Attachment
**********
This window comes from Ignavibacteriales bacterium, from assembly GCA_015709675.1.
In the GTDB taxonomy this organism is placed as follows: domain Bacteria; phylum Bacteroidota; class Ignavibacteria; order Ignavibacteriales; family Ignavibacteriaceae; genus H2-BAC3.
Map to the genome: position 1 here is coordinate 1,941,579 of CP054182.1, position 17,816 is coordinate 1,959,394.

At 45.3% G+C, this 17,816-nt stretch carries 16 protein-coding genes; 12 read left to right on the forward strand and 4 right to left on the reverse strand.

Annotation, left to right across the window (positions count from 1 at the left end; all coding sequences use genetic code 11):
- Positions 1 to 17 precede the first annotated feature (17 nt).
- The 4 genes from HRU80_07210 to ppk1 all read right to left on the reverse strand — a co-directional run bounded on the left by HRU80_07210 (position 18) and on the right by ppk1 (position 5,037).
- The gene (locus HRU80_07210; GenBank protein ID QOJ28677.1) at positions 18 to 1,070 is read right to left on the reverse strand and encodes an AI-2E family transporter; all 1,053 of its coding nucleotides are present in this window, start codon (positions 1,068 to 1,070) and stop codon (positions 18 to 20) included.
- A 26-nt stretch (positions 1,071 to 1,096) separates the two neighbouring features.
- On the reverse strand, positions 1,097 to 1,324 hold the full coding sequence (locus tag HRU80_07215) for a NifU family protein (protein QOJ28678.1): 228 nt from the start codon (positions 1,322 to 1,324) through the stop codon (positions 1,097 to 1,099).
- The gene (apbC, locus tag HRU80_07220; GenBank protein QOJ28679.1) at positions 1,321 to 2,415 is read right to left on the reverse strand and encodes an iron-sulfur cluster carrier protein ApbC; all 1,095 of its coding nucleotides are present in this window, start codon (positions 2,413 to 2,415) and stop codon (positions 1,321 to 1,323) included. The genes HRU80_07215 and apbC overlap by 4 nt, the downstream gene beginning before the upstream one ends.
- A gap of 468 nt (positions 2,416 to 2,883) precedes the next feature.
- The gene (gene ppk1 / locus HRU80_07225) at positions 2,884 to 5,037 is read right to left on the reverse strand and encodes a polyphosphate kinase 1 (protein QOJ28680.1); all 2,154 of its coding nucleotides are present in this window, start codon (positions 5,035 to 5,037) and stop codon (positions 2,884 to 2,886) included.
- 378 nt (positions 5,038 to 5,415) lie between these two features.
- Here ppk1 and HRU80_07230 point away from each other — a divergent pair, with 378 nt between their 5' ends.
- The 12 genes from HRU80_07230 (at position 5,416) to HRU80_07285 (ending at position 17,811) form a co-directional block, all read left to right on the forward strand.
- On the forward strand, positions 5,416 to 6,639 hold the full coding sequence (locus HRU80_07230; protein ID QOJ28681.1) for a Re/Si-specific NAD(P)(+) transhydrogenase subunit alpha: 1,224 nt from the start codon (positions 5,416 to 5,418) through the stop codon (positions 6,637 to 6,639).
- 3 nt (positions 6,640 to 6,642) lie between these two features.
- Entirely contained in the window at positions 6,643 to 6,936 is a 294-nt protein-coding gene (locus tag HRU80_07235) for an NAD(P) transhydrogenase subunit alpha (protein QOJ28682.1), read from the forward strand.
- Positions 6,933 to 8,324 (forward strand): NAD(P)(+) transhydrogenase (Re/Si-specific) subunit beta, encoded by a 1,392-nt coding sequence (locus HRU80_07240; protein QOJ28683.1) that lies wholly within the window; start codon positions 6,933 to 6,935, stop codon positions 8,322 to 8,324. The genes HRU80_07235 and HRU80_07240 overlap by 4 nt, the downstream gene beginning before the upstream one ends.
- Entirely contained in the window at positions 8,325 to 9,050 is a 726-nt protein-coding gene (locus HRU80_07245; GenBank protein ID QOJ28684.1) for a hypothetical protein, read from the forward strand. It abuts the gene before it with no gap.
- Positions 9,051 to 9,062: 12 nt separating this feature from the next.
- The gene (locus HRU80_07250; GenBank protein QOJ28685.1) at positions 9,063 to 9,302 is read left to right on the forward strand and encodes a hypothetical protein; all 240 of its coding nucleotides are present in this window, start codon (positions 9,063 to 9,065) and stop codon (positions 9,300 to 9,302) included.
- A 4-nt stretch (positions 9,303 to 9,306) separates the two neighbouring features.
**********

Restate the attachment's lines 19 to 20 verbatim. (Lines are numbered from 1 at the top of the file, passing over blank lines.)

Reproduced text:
- Entirely contained in the window at positions 6,643 to 6,936 is a 294-nt protein-coding gene (locus tag HRU80_07235) for an NAD(P) transhydrogenase subunit alpha (protein QOJ28682.1), read from the forward strand.
- Positions 6,933 to 8,324 (forward strand): NAD(P)(+) transhydrogenase (Re/Si-specific) subunit beta, encoded by a 1,392-nt coding sequence (locus HRU80_07240; protein QOJ28683.1) that lies wholly within the window; start codon positions 6,933 to 6,935, stop codon positions 8,322 to 8,324. The genes HRU80_07235 and HRU80_07240 overlap by 4 nt, the downstream gene beginning before the upstream one ends.